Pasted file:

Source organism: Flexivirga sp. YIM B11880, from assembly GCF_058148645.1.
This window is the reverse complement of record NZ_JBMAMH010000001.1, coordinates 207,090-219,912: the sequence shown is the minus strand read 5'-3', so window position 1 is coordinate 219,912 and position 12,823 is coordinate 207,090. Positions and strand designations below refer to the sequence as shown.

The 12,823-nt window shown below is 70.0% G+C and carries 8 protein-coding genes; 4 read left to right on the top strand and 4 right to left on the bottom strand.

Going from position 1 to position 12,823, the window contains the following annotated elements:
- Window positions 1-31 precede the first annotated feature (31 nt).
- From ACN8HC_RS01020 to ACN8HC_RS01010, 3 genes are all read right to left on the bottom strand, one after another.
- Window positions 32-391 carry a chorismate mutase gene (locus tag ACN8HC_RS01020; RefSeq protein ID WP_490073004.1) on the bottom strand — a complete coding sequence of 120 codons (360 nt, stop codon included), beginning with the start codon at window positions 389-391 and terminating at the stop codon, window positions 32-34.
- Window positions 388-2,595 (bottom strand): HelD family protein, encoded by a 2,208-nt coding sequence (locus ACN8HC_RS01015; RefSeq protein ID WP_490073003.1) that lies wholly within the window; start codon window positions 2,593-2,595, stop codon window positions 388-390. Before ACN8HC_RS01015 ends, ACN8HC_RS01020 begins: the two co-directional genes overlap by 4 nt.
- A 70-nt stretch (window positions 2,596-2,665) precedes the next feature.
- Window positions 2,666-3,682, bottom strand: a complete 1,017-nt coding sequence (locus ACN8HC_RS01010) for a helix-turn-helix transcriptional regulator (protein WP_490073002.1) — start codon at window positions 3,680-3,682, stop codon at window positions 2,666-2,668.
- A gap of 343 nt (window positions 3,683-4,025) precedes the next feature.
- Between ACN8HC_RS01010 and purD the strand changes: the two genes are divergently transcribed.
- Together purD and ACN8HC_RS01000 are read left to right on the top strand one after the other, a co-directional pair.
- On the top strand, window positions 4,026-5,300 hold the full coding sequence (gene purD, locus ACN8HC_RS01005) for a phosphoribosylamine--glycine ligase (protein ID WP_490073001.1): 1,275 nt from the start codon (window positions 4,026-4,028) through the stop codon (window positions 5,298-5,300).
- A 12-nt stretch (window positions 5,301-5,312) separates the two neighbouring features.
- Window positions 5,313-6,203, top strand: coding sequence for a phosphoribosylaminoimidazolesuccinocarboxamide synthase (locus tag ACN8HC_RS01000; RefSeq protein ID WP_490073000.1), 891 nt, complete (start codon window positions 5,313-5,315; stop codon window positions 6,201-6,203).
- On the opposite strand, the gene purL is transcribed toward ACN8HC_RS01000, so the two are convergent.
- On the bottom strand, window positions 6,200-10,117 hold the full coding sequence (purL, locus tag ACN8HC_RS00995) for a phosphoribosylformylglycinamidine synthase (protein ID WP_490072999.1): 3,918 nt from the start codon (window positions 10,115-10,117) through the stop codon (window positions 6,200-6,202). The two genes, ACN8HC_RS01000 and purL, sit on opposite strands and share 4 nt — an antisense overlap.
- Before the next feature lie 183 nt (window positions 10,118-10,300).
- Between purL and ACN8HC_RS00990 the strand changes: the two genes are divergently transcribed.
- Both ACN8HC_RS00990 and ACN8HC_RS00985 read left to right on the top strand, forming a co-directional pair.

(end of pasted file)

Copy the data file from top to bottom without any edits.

Source organism: Flexivirga sp. YIM B11880, from assembly GCF_058148645.1.
This window is the reverse complement of record NZ_JBMAMH010000001.1, coordinates 207,090-219,912: the sequence shown is the minus strand read 5'-3', so window position 1 is coordinate 219,912 and position 12,823 is coordinate 207,090. Positions and strand designations below refer to the sequence as shown.

The 12,823-nt window shown below is 70.0% G+C and carries 8 protein-coding genes; 4 read left to right on the top strand and 4 right to left on the bottom strand.

Going from position 1 to position 12,823, the window contains the following annotated elements:
- Window positions 1-31 precede the first annotated feature (31 nt).
- From ACN8HC_RS01020 to ACN8HC_RS01010, 3 genes are all read right to left on the bottom strand, one after another.
- Window positions 32-391 carry a chorismate mutase gene (locus tag ACN8HC_RS01020; RefSeq protein ID WP_490073004.1) on the bottom strand — a complete coding sequence of 120 codons (360 nt, stop codon included), beginning with the start codon at window positions 389-391 and terminating at the stop codon, window positions 32-34.
- Window positions 388-2,595 (bottom strand): HelD family protein, encoded by a 2,208-nt coding sequence (locus ACN8HC_RS01015; RefSeq protein ID WP_490073003.1) that lies wholly within the window; start codon window positions 2,593-2,595, stop codon window positions 388-390. Before ACN8HC_RS01015 ends, ACN8HC_RS01020 begins: the two co-directional genes overlap by 4 nt.
- A 70-nt stretch (window positions 2,596-2,665) precedes the next feature.
- Window positions 2,666-3,682, bottom strand: a complete 1,017-nt coding sequence (locus ACN8HC_RS01010) for a helix-turn-helix transcriptional regulator (protein WP_490073002.1) — start codon at window positions 3,680-3,682, stop codon at window positions 2,666-2,668.
- A gap of 343 nt (window positions 3,683-4,025) precedes the next feature.
- Between ACN8HC_RS01010 and purD the strand changes: the two genes are divergently transcribed.
- Together purD and ACN8HC_RS01000 are read left to right on the top strand one after the other, a co-directional pair.
- On the top strand, window positions 4,026-5,300 hold the full coding sequence (gene purD, locus ACN8HC_RS01005) for a phosphoribosylamine--glycine ligase (protein ID WP_490073001.1): 1,275 nt from the start codon (window positions 4,026-4,028) through the stop codon (window positions 5,298-5,300).
- A 12-nt stretch (window positions 5,301-5,312) separates the two neighbouring features.
- Window positions 5,313-6,203, top strand: coding sequence for a phosphoribosylaminoimidazolesuccinocarboxamide synthase (locus tag ACN8HC_RS01000; RefSeq protein ID WP_490073000.1), 891 nt, complete (start codon window positions 5,313-5,315; stop codon window positions 6,201-6,203).
- On the opposite strand, the gene purL is transcribed toward ACN8HC_RS01000, so the two are convergent.
- On the bottom strand, window positions 6,200-10,117 hold the full coding sequence (purL, locus tag ACN8HC_RS00995) for a phosphoribosylformylglycinamidine synthase (protein ID WP_490072999.1): 3,918 nt from the start codon (window positions 10,115-10,117) through the stop codon (window positions 6,200-6,202). The two genes, ACN8HC_RS01000 and purL, sit on opposite strands and share 4 nt — an antisense overlap.
- Before the next feature lie 183 nt (window positions 10,118-10,300).
- Between purL and ACN8HC_RS00990 the strand changes: the two genes are divergently transcribed.
- Both ACN8HC_RS00990 and ACN8HC_RS00985 read left to right on the top strand, forming a co-directional pair.